Utimut

Author: Mille Gabriel
Publisher: IWGIA
ISBN: 8791563453
Format: PDF, Mobi
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Social Bioarchaeology

Author: Sabrina C. Agarwal
Publisher: John Wiley & Sons
ISBN: 9781444390520
Format: PDF, Mobi
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Illustrates new methodological directions in analyzing human social and biological variation Offers a wide array of research on past populations around the globe Explains the central features of bioarchaeological research by key researchers and established experts around the world

In the Smaller Scope of Conscience

Author: C. Timothy McKeown
Publisher: University of Arizona Press
ISBN: 0816599289
Format: PDF, Kindle
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In 1989, The National Museum of the American Indian Act (NMAIA) was successfully passed after a long and intense struggle. One year later, the Native American Graves Protection and Repatriation Act (NAGPRA) followed. These federal repatriation statutes—arguably some of the most important laws in the history of anthropology, museology, and American Indian rights—enabled Native Americans to reclaim human remains, funerary objects, sacred objects, and objects of cultural patrimony. Twenty years later, the controversy instigated by the creation of NMAIA and NAGPRA continues to simmer. In the Smaller Scope of Conscience is a thoughtful and detailed study of the ins and outs of the four-year process behind these laws. It is a singular contribution to the history of these issues, with the potential to help mediate the ongoing debate by encouraging all sides to retrace the steps of the legislators responsible for the acts. Few works are as detailed as McKeown’s account, which looks into bills that came prior to NMAIA and NAGPRA and combs the legislative history for relevant reports and correspondence. Testimonies, documents, and interviews from the primary players of this legislative process are cited to offer insights into the drafting and political processes that shaped NMAIA and NAGPRA. Above all else, this landmark work distinguishes itself from earlier legislative histories with the quality of its analysis. Invested and yet evenhanded in his narrative, McKeown ensures that this journey through history—through the strategies and struggles of different actors to effect change through federal legislation—is not only accurate but eminently intriguing.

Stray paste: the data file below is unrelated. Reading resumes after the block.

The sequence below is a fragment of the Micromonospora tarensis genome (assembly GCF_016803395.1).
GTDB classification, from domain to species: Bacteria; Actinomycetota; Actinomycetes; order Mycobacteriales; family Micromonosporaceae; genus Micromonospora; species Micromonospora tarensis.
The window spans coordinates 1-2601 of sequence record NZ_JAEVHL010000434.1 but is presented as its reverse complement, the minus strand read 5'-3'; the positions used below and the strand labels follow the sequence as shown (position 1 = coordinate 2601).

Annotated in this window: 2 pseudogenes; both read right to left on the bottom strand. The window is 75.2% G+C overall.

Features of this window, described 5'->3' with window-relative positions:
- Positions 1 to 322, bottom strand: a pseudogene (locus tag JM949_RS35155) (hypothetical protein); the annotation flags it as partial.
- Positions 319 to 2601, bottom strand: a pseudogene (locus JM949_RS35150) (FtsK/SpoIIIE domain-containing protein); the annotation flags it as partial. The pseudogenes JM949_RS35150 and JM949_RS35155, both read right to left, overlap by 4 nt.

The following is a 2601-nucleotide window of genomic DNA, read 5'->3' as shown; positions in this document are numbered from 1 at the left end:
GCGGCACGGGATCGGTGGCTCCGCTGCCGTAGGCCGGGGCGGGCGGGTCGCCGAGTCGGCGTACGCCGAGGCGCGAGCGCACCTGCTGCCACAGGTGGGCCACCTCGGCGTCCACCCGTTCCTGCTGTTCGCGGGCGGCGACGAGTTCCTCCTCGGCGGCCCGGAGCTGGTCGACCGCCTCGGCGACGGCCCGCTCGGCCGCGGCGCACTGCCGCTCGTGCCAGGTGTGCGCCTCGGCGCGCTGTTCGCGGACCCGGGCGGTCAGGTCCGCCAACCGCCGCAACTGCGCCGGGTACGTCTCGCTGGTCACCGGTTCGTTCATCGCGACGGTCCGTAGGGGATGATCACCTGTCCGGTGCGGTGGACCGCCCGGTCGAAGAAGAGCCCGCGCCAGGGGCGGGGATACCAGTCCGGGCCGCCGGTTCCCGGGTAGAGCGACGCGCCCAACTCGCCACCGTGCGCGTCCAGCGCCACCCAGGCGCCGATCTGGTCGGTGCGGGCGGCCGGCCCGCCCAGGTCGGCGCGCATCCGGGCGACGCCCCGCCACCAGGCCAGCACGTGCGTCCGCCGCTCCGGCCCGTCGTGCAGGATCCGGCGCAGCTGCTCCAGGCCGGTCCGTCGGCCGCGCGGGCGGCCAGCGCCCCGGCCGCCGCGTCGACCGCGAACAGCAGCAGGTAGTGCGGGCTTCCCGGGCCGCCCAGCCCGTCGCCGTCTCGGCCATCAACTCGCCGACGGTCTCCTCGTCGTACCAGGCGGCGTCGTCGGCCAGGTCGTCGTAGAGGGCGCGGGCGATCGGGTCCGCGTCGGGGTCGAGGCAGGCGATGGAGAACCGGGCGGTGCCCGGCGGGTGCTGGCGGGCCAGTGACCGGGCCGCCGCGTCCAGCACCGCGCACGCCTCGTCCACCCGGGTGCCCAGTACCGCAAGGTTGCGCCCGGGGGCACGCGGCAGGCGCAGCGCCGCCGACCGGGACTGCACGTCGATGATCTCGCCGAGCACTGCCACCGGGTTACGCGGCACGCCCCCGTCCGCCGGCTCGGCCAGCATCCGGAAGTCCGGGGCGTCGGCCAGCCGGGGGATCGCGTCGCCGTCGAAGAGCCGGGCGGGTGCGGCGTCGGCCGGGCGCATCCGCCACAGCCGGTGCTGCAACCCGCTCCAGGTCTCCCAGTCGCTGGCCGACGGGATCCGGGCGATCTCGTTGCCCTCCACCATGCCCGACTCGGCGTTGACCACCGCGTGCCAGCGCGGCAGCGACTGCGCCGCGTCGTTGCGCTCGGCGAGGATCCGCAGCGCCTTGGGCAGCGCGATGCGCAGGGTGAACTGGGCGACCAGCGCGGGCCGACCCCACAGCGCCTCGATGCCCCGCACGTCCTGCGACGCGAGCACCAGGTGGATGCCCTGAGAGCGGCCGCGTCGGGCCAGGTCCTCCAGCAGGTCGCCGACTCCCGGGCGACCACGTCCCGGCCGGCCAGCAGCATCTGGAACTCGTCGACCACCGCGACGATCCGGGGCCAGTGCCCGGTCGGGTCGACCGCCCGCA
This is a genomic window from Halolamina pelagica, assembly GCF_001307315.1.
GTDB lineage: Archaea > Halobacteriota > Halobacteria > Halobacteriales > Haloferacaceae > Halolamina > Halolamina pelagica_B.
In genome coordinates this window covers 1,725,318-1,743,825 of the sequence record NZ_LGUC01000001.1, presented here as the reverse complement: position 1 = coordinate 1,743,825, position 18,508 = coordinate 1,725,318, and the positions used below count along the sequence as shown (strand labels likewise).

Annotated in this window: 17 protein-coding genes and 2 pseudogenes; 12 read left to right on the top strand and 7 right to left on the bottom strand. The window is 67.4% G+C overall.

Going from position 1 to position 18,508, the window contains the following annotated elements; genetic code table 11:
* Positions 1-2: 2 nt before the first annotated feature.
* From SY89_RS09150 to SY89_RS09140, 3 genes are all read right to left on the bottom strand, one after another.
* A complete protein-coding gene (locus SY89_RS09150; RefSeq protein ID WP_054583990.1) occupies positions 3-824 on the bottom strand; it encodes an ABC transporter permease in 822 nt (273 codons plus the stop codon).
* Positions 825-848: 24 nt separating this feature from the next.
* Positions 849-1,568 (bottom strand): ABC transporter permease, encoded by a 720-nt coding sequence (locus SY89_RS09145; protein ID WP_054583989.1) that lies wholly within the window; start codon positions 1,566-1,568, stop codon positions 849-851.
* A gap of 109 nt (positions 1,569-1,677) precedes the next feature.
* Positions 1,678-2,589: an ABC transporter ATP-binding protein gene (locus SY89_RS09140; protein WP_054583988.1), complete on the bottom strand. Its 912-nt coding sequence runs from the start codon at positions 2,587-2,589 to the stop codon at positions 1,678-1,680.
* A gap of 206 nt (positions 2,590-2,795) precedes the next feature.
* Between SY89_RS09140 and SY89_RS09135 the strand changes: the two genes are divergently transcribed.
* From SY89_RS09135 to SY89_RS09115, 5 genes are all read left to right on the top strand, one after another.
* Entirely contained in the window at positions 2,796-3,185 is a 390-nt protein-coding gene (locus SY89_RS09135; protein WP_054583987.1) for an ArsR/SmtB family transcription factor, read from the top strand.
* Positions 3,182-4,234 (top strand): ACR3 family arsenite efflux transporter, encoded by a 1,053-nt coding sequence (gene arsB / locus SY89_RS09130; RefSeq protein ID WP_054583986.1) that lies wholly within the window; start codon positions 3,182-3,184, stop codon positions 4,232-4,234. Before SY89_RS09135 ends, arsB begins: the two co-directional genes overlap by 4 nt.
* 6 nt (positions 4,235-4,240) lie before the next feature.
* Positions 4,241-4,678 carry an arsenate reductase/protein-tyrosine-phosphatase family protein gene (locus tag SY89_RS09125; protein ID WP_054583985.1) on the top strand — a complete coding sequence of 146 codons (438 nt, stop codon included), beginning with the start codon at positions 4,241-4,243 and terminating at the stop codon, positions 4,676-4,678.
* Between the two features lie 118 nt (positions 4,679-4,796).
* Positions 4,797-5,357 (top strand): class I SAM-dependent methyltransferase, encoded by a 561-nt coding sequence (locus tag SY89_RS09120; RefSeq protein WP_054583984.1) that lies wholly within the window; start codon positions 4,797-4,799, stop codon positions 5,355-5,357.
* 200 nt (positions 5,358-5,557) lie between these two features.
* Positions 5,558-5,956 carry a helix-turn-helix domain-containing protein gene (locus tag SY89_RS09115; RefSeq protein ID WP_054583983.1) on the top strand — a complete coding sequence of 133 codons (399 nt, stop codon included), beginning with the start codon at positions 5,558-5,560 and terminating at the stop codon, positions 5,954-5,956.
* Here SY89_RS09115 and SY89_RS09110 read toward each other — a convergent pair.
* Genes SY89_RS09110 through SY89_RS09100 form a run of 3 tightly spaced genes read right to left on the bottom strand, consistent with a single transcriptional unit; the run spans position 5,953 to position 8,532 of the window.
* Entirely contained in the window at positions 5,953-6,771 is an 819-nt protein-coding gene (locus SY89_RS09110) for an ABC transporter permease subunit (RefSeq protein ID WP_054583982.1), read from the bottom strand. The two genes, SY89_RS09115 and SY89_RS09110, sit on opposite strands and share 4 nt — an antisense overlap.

The Force of Family

Author: Cara Krmpotich
Publisher: University of Toronto Press
ISBN: 1442666072
Format: PDF, Kindle
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Over the course of more than a decade, the Haida Nation triumphantly returned home all known Haida ancestral remains from North American museums. In the summer of 2010, they achieved what many thought was impossible: the repatriation of ancestral remains from the Pitt Rivers Museum at the University of Oxford. The Force of Family is an ethnography of those efforts to repatriate ancestral remains from museums around the world. Focusing on objects made to honour the ancestors, Cara Krmpotich explores how memory, objects, and kinship connect and form a cultural archive. Since the mid-1990s, Haidas have been making button blankets and bentwood boxes with clan crest designs, hosting feasts for hundreds of people, and composing and choreographing new songs and dances in the service of repatriation. The book comes to understand how shared experiences of sewing, weaving, dancing, cooking and feasting lead to the Haida notion of “respect,” the creation of kinship and collective memory, and the production of a cultural archive.

Reburying the Past

Author: Elizabeth Weiss
Publisher: Nova Science Pub Incorporated
ISBN:
Format: PDF, Docs
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In this book, the author puts forth what one can learn from the study of human remains, how human remains have been obtained, the ethical dilemmas surrounding working with human remains, and the legal and political complexities of repatriation and reburial. The author intends to introduce readers to a fascinating realm of science rarely covered in the media, as opposed to the more popular fields of anthropology (e.g. forensics, archaeology, paleoanthropology).